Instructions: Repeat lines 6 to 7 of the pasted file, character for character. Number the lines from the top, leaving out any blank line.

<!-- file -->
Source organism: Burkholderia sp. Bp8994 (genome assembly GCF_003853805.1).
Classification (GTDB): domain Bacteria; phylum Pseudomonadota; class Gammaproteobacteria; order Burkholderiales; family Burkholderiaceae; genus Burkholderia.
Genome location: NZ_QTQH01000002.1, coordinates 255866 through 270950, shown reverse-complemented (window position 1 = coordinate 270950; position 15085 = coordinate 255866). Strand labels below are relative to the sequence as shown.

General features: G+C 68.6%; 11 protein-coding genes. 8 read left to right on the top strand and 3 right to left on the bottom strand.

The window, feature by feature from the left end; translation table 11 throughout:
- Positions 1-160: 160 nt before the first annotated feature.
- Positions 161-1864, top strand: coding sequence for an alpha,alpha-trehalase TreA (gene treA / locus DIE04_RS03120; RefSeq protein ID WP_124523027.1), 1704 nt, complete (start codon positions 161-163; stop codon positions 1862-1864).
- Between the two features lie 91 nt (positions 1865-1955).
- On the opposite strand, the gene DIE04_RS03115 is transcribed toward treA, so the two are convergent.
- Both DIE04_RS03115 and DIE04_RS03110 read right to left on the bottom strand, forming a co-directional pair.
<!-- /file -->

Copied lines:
- Positions 1-160: 160 nt before the first annotated feature.
- Positions 161-1864, top strand: coding sequence for an alpha,alpha-trehalase TreA (gene treA / locus DIE04_RS03120; RefSeq protein ID WP_124523027.1), 1704 nt, complete (start codon positions 161-163; stop codon positions 1862-1864).